Antenna Coupling on an Aircraft

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This example analyzes the coupling between four circular patch antennas mounted on the sides of a Boeing 757. The antennas transmit and receive at a frequency of 2.4 GHz. Coupling between each antenna is characterized using XGtd’s S-Parameter output, which can be displayed in the user interface or exported to a v1.1 Touchstone file.

Figure 1: Boeing 757 geometry.

 

The Boeing 757 geometry consists of 1,096 faces, assigned perfect electrical conductor material properties. Figure 1 shows the airplane geometry with four facets colored blue to identify where the antennas will be mounted.

The simulations use the Full 3D model, with one reflection, no transmissions, two wedge diffractions, and 16 surface diffractions. The operating frequency of the antennas is 2.4 GHz and is modeled using the basic sinusoid option.

The antenna gain pattern at each of the four transceiver locations, defined by the built-in circular patch antenna, has a relative dielectric constant of 2.2, radius of 0.0226 m, height of 0.0032 m, and frequency of 2.4 GHz (Figure 2).

Figure 2: Circular Patch Antenna.

 

The circular patch antennas are mounted at four locations on the fuselage of the aircraft. They act as both transmitting and receiving antennas, so they can conveniently be modeled using a transceiver point. Transceivers are mounted on any facet of the geometry and are automatically oriented using the facet’s normal. The transceiver point can be graphically placed on the selected facet or, from the transceiver’s properties window, exact coordinates can be entered to locate the transceiver.

Figure 3 shows all four of the patch antennas placed on the aircraft, with the 3-D antenna patterns and control vectors visible.

Figure 3: Transceivers on the 757 with antenna patterns and control vectors visible.

 

S-parameter output is accessible in three ways: as color-coded output viewable in the project view (Figure 4), numerically via the output file properties window (Figure 5), or by exporting the associated Touchstone file (Figure 6).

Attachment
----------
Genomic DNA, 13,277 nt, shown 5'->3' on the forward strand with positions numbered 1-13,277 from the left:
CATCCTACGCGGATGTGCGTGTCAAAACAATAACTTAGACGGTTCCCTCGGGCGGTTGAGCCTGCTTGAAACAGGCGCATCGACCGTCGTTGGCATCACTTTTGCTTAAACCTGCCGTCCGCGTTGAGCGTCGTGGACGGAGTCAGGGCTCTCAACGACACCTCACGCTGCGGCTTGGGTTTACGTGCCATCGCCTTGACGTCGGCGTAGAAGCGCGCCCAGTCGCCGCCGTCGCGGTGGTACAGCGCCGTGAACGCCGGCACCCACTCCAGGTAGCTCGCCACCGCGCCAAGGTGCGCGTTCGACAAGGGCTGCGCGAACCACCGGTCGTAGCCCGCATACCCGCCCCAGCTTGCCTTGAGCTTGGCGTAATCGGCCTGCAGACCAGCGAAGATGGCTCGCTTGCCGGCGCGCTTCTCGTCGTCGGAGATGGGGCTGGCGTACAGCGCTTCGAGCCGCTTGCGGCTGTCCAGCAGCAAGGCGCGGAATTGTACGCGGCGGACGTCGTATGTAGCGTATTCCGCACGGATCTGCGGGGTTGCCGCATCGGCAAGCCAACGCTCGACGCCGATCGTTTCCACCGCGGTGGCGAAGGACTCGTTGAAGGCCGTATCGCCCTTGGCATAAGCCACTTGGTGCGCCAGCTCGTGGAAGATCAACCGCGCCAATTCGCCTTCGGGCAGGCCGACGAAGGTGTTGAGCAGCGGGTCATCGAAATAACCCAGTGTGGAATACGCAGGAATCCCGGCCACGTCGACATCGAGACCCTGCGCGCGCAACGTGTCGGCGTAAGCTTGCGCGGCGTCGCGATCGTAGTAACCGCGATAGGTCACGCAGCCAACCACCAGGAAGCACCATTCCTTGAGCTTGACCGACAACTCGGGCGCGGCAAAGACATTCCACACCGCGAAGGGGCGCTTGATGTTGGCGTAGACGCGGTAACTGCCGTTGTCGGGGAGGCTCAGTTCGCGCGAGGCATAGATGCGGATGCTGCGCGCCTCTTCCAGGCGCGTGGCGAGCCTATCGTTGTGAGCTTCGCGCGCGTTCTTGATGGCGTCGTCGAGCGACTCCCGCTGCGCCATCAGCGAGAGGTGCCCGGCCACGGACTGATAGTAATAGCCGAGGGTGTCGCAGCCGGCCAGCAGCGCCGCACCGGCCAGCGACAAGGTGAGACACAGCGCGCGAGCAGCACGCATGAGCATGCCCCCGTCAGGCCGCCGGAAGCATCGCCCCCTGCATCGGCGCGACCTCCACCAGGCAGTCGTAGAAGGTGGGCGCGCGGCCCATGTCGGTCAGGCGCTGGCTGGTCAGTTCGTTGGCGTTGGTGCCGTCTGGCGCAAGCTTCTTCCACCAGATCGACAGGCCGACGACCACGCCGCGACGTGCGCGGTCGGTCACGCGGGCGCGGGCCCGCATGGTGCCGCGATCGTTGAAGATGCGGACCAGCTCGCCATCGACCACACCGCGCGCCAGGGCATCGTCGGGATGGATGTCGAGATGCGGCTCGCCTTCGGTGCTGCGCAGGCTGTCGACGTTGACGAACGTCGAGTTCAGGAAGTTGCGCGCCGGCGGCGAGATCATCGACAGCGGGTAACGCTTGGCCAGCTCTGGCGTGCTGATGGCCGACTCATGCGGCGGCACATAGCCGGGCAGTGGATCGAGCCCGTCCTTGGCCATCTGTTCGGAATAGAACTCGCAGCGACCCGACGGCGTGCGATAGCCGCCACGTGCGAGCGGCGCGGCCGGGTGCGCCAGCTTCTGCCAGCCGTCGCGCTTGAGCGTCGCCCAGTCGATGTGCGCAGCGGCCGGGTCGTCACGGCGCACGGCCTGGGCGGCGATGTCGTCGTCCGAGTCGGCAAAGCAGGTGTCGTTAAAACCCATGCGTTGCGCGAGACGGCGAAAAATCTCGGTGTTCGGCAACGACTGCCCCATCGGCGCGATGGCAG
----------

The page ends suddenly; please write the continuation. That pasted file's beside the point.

Figure 4: Color-coded S-Parameter display in the Project View.

Figure 5: S-Parameter S21 – numerical value shown in the Output file properties window.

 

Figure 6: S-Parameter exported to a Touchstone file.

 

Viewing the ray paths from the calculation gives detailed information on the coupling between any two antennas mounted on the aircraft and can reveal what structures contribute to the coupling. For instance, the two main contributors to coupling between transceiver 1 and transceiver 2 are scattering from the right engine and the creeping wave contribution that travels along the surface of the aircraft fuselage as shown in Figure 7. There exists a similar set of paths on the left side of the aircraft, coupling transceivers 3 and 4. The S-Parameters for these locations are listed in Table 1:

Table 1: S-Parameter output between transceivers on the same side of the aircraft.

Figure 7: Ray paths between transceivers 1 and 2 (S12 & S21).

 

The coupling between transceivers 1 (lower right) and 4 (lower left), yielding S14 = -104.62 dB and S41 = -104.61 dB, is primarily via the creeping wave along the bottom of the aircraft as shown in Figure 8.

Figure 8: Ray paths between transceivers 1 and 4 (S14 & S41).

 

Similarly, the coupling between transceivers 2 (upper right) and 3 (upper left), with S23 = S32 =-87.45 dB, is due to the creeping wave that travels over the top of the aircraft as shown in Figure 9.

Figure 9: Ray paths between transceivers 2 and 3 (S23 & S32).

 

Coupling between the bottom antenna and the upper antenna on the opposite side of the aircraft is also due to the creeping wave contribution as shown in Figure 10, where S-parameters S13, S31, S24, S42, are all approximately -104.56 dB.

Figure 10: Ray paths between transceivers 1 and 3 (S13 & S31).